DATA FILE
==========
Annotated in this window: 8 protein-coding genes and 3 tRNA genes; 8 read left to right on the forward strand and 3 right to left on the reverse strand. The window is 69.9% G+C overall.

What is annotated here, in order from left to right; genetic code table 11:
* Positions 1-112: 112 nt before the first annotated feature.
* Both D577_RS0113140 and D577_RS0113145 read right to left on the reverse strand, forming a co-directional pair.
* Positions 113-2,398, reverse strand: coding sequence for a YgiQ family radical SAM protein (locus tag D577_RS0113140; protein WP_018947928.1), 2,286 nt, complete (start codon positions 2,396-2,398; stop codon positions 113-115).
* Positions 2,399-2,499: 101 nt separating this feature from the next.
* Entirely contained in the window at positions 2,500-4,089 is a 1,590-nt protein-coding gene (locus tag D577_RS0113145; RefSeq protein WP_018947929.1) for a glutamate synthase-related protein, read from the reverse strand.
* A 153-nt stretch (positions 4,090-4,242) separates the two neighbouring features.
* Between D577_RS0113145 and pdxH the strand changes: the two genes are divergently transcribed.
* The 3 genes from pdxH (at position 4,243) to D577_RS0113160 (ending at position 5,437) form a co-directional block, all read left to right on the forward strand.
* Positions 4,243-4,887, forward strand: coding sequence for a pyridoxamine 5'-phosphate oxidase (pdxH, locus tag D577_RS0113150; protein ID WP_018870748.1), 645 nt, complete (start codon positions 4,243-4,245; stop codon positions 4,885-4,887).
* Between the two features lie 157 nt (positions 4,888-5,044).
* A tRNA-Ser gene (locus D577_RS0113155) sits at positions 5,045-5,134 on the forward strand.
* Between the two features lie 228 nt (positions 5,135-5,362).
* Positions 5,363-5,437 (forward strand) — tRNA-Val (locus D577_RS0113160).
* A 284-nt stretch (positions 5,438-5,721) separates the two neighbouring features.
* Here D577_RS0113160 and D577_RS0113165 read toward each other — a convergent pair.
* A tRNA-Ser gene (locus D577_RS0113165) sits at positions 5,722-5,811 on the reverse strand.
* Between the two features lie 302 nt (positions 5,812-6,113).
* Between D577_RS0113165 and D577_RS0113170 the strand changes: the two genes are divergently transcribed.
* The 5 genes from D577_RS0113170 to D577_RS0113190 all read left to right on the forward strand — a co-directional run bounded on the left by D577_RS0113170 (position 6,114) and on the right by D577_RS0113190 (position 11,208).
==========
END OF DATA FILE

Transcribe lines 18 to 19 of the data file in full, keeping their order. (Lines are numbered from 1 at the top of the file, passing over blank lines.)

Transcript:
* A tRNA-Ser gene (locus D577_RS0113165) sits at positions 5,722-5,811 on the reverse strand.
* Between the two features lie 302 nt (positions 5,812-6,113).